by Sonja Klein
A potential new additional treatment for patients with advanced lung cancer
has been found in a collaboration study in Europe.
Patients diagnosed with stage III or stage IV lung cancer who have little hope of survival may have renewed hope with a new treatment that is currently being tested at various clinics throughout Europe. Non-small-cell lung cancer, a common type that often does not respond well to chemotherapy, has been treated with a combination of chemotherapy and a virus strain called TG4010. Patients that have not yet received chemotherapy, but were treated with the TG4010, on average had a higher survival rate than patients treated with standard chemotherapy.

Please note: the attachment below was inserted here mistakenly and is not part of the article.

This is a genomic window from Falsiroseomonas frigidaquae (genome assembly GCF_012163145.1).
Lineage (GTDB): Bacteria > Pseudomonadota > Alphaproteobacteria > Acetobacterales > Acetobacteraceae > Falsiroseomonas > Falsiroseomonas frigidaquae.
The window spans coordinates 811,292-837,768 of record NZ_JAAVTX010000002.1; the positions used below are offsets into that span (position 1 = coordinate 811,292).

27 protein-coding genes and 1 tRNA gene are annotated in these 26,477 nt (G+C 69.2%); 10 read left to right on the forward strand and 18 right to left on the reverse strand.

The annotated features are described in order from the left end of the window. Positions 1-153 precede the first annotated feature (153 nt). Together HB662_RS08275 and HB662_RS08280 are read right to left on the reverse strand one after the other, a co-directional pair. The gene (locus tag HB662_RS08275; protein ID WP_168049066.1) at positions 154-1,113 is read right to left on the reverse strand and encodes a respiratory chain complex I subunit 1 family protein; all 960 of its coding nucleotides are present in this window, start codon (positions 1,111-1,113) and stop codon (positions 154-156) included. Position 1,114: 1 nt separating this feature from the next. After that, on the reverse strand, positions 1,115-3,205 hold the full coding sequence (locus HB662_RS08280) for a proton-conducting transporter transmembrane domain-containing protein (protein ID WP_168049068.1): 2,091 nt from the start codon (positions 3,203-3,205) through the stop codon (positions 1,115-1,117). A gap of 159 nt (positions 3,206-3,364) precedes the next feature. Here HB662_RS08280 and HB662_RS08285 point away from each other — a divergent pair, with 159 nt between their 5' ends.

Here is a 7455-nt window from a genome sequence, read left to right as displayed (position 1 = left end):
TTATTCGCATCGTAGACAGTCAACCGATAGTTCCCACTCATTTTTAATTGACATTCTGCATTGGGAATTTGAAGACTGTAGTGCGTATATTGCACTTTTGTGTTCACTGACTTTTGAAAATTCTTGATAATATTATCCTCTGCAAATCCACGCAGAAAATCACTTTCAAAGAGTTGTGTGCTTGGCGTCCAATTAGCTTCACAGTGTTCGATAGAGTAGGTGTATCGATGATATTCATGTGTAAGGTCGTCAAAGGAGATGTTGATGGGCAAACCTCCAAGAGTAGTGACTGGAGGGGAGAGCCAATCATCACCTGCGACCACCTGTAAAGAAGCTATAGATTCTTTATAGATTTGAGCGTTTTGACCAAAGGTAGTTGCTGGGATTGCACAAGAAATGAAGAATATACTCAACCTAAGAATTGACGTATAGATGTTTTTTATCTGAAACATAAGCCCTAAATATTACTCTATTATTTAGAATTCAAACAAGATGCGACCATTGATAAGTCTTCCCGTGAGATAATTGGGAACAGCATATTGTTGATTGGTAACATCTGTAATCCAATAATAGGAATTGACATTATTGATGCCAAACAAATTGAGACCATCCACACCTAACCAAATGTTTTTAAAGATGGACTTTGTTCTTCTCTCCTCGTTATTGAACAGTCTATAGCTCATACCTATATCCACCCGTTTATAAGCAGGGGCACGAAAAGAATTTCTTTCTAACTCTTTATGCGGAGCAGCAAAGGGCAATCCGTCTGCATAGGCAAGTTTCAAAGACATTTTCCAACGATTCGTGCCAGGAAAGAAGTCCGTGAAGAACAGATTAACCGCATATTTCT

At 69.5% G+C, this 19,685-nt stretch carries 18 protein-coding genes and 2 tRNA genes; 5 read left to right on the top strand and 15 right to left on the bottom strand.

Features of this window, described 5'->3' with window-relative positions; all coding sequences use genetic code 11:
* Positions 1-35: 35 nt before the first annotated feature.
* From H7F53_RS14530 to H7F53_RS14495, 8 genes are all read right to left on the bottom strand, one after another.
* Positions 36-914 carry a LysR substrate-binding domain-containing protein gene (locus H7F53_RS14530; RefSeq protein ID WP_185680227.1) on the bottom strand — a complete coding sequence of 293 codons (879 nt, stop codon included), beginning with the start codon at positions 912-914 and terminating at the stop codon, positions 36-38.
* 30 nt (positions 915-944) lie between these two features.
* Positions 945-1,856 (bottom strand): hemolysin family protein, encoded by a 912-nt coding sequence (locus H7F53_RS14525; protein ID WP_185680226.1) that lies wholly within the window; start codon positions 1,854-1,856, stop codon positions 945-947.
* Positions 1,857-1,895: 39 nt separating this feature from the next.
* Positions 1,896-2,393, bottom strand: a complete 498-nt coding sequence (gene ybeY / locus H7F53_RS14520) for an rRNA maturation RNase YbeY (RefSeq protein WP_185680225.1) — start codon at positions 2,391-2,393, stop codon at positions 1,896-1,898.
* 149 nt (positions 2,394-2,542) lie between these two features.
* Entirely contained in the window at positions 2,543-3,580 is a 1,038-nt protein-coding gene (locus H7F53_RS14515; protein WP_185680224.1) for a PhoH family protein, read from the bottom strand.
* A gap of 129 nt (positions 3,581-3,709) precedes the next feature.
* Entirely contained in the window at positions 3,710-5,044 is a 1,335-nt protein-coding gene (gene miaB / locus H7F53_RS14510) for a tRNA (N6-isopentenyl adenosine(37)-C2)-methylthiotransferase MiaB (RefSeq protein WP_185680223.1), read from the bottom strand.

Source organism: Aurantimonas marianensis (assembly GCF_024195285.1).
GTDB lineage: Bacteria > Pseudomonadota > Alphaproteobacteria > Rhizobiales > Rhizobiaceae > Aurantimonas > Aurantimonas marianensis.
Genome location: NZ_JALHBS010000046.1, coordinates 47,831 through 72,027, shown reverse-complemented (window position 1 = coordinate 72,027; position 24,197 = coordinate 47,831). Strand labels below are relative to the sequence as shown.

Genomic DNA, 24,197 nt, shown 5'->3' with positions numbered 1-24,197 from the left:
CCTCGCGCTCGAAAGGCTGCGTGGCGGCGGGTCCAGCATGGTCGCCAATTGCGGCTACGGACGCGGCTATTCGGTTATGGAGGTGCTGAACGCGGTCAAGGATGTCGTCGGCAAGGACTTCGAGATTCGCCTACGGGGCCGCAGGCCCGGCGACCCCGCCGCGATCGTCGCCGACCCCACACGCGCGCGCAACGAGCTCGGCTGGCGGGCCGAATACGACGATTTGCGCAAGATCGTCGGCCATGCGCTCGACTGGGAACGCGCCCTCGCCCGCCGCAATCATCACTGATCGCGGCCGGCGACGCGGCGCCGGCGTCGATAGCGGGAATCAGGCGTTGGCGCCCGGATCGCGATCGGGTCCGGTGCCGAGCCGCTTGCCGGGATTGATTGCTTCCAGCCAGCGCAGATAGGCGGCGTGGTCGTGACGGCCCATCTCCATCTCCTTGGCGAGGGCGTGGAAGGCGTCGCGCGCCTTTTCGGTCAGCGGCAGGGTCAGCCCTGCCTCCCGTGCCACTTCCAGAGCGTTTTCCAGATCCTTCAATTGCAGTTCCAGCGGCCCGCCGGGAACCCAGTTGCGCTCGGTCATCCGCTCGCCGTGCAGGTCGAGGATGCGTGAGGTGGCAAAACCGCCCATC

However, treatment was not effective for all patients. Patients expressing a high percentage of a specific type of receptor on their “natural killer cells”, a sub-type of white blood cells, generally had a reduced survival rate. This knowledge can potentially be used as a biomarker which is an indicator substance in the human body that can be used to find out if a patient will respond positively to a treatment or not. At the current stage of cancer research many patients have to be treated with different types of chemotherapy until the right treatment is found. Testing patients for this specific type of receptor on the “natural killer cells” can reduce the number of tests people have to go through before they find the right treatment. This not only increases their chances of survival but also improves their quality of life.